Travis McClain’s review published on Letterboxd :
A then-contemporary re-telling of the Greek tragedy of Orpheus and Eurydice set in Rio de Janeiro during Carnival. The film is visually stunning (and how could it not be, with those gorgeous locations and wonderful costumes?), and the music is infectious. I had a bit of a problem with my viewing, because my wife was on the couch with me, working on a paper for class and only partially paying attention. Her interruptions and distractions really dampened my emotional investment in the film at times.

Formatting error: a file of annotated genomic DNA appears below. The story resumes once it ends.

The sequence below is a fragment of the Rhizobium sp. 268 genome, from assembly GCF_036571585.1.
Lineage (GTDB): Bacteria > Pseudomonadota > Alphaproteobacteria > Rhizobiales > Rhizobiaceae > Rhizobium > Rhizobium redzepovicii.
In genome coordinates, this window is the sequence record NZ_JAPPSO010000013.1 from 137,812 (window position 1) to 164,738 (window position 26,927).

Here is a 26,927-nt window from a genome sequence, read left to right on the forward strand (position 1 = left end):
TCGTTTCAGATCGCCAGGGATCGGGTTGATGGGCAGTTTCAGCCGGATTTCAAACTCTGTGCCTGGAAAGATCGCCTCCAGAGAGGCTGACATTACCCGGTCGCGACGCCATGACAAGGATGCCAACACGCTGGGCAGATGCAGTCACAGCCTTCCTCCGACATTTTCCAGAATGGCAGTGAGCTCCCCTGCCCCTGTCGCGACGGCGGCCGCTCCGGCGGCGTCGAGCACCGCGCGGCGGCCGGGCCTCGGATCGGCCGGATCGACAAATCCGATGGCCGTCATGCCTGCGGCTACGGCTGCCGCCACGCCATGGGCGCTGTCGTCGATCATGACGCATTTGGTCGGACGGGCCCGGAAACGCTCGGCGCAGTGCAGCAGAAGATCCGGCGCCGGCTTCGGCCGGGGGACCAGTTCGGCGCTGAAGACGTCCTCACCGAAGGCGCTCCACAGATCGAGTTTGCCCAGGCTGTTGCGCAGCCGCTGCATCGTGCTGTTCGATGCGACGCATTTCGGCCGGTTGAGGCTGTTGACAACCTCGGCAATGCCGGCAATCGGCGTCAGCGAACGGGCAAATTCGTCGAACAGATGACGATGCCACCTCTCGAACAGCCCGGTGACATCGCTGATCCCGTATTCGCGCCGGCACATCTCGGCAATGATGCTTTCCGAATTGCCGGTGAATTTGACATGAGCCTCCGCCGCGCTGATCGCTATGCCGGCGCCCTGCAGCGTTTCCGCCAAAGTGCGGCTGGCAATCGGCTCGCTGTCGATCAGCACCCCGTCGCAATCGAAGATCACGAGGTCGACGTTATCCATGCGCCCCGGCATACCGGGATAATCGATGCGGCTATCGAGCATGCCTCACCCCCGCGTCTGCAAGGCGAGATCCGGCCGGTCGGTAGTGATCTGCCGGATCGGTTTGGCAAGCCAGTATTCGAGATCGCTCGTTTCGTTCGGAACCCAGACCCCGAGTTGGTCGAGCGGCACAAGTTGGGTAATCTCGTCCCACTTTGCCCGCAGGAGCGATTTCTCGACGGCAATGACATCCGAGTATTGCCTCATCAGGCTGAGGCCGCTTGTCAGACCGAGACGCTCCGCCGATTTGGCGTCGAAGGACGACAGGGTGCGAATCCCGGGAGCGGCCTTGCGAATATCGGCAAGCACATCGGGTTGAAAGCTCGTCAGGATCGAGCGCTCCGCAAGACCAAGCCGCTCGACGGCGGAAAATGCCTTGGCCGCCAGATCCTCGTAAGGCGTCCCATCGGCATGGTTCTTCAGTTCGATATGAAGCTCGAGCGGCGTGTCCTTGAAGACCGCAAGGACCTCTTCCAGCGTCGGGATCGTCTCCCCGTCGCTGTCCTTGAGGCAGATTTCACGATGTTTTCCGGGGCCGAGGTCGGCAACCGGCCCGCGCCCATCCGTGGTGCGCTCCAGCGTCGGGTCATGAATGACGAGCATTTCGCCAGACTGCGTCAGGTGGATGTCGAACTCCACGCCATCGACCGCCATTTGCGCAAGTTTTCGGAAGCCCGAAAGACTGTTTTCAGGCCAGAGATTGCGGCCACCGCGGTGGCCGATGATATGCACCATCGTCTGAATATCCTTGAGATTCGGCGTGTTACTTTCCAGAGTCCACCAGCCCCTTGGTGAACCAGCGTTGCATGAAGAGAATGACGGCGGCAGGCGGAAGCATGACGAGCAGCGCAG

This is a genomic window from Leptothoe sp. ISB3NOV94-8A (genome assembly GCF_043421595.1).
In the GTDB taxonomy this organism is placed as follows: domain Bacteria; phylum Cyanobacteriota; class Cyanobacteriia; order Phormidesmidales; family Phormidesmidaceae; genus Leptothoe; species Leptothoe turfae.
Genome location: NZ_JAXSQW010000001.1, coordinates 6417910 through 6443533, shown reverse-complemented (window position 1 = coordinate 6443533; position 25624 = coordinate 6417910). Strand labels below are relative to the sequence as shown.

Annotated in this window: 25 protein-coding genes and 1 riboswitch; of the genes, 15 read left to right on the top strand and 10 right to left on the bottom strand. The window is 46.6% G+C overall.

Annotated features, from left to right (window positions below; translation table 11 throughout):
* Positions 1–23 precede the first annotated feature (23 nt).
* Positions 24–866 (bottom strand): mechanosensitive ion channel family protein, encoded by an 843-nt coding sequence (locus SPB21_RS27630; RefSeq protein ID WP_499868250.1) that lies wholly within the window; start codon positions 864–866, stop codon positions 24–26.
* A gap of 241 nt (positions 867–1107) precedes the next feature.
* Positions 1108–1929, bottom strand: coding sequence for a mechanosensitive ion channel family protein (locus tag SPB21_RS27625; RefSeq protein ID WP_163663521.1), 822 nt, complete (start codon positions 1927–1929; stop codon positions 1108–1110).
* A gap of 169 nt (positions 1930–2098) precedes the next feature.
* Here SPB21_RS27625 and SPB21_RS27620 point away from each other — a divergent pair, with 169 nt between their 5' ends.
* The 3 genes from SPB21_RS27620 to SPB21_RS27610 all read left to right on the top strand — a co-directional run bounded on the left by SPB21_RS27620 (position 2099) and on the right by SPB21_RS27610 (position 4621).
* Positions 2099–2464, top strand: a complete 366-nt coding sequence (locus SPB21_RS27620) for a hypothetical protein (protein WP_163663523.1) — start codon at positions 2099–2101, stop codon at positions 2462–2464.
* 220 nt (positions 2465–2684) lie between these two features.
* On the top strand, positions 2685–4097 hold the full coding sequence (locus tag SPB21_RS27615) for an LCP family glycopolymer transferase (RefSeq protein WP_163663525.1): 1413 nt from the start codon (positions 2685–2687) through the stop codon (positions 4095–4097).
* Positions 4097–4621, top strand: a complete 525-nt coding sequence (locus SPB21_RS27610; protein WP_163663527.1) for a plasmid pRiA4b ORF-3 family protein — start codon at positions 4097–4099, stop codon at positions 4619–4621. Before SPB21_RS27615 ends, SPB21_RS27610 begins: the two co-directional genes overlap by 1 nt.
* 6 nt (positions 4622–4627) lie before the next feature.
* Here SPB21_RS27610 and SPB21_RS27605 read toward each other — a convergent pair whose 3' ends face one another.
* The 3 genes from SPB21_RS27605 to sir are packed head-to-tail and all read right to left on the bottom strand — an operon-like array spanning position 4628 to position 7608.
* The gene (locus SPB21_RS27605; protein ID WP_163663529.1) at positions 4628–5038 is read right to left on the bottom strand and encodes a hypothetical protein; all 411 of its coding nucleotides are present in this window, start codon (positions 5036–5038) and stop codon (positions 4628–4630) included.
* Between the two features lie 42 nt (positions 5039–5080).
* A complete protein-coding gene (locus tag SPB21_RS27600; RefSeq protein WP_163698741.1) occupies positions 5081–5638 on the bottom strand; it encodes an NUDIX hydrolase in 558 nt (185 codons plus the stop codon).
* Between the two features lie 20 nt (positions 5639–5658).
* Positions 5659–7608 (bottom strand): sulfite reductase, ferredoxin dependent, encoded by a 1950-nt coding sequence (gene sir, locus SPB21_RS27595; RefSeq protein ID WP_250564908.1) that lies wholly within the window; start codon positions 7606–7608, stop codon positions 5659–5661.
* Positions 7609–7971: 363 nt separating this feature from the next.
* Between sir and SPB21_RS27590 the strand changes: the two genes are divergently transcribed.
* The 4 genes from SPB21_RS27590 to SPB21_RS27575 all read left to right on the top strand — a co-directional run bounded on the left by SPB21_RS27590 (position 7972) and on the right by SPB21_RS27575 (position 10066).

There is a moment when the film becomes all but silent, and it is genuinely chilling--especially in light of what is happening on-screen during this portion of the story. My wife had questioned how this met the standard for being counted as a musical, and I tried to explain to her just how important music was between the characters--especially between Orpheus and Eurydice. It wasn't until that scene with no sound at all that I realized just how dependent upon music the film really is, and if that's not the definition of a musical, then I don't know what is.